Two freshmen recruits will join the BYU men’s basketball team for the 2013–14 season and continue to build on its successful program.
Lone Peak star Eric Mika and Wisconsin native Luke Worthington hope to make an impact in the post to fill the void left by BYU senior Brandon Davies. Mika and Worthington, who are both 6 feet 9 inches tall, love to compete around the rim and be a physical presence in the paint.
BYU made an offer to Mika his junior year and he expressed his excitement on Twitter following his commitment to BYU on Dec. 16, 2011.
“Well … it’s official … BYU basketball offered a scholarship and I committed! Gonna be a Coug with my boys (Nick Emery and T.J. Haws),” Mika tweeted.
Mika sat out as a transfer student during his junior season at Lone Peak, but came back to make a statement his senior year. He recently led the Knights to the Class 5A title and was named the Deseret News Tournament MVP as he finished with 16 points and 18 rebounds. He and his fellow teammates also led Lone Peak to become the No. 1 high school basketball team in the nation.
“Mika is a wide body post that is physical and tough,” detailed ESPN’s scouting report. “He runs the floor well and is a terrific area rebounder on both ends of the floor. He is athletic and strong enough to finish above the rim through contact.”
Mika averaged a double-double his senior year with 20.4 points and 11.6 rebounds per game and is ready to do whatever is asked of him at BYU.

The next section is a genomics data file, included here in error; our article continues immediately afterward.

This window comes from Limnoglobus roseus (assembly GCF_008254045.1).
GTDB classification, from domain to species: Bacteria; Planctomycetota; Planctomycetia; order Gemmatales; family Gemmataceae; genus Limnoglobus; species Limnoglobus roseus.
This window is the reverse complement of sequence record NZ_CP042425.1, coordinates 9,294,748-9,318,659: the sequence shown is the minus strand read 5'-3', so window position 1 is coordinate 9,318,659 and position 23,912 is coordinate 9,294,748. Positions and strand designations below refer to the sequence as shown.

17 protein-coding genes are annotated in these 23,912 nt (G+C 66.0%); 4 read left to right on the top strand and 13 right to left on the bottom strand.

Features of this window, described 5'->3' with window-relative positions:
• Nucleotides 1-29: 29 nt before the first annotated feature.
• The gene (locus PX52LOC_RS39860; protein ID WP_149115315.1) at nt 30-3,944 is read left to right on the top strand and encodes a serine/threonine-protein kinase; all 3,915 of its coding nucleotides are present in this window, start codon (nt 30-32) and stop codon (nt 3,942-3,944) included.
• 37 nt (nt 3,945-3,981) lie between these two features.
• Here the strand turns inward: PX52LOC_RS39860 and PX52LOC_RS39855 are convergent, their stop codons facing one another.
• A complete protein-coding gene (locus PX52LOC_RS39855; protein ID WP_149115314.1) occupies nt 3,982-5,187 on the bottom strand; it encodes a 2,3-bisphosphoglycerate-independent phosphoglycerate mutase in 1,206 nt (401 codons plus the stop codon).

“I don’t know how they’re going to put me in their system, but I know we play similar to them, so I’m just ready to do whatever Coach Rose needs me to do,” Mika said earlier this year. “I’m just going to work my hardest. Every time I watch them, I get really excited, especially the younger guys.”
Mika will protect the paint alongside Worthington, who loves to run the floor, but sets himself apart from other players because of his ability to do the “dirty work” and be a physical presence.
“Worthington is a big and physical low-post player that is tough and competes,” ESPN’s scouting report said. “He runs the floor extremely well for his size and scores in and around the lane with drop steps and drop off passes.”
BYU was impressed with Worthington’s play in the Amateur Athletic Union Tournament in July and made an official offer, but BYU wasn’t the only school scouting Worthington. He received offers from Butler, Princeton, the University of Pennsylvania and Davidson, but immediately put BYU near the top of his list — ahead of 35 different offers.
“It took a lot of thinking and looking at schools to finally decide where I wanted to go,” Worthington said. “After looking at BYU and the balance between academics and athletics and the overall atmosphere there, I just thought I’d be most comfortable out there.”
Touring BYU’s campus with Coach Rose and the assistant coaches also contributed to Worthington’s excitement. As they toured, Worthington “got a good feeling and went with it.” He hopes to bring solid rebounding, which has been a struggle for BYU this year, and also contribute with scoring and anchoring a solid defense.
“I really hope I can contribute in my first year,” Worthington said. “I think I proved myself against some of the better players in the nation over my last AAU season and hopefully I can bring that to BYU.”
BYU will lose Brandon Davies, Brock Zylstra and Craig Cusick, who’ve made an impact on the young team that will return with two freshmen recruits who hope to fill the void. Returning captain Tyler Haws is learning and gaining experience from his sophomore season, but is also looking forward to BYU’s future basketball program.
“We’re a young team and we’re getting lots of experience,” Haws said. “The future is definitely bright.”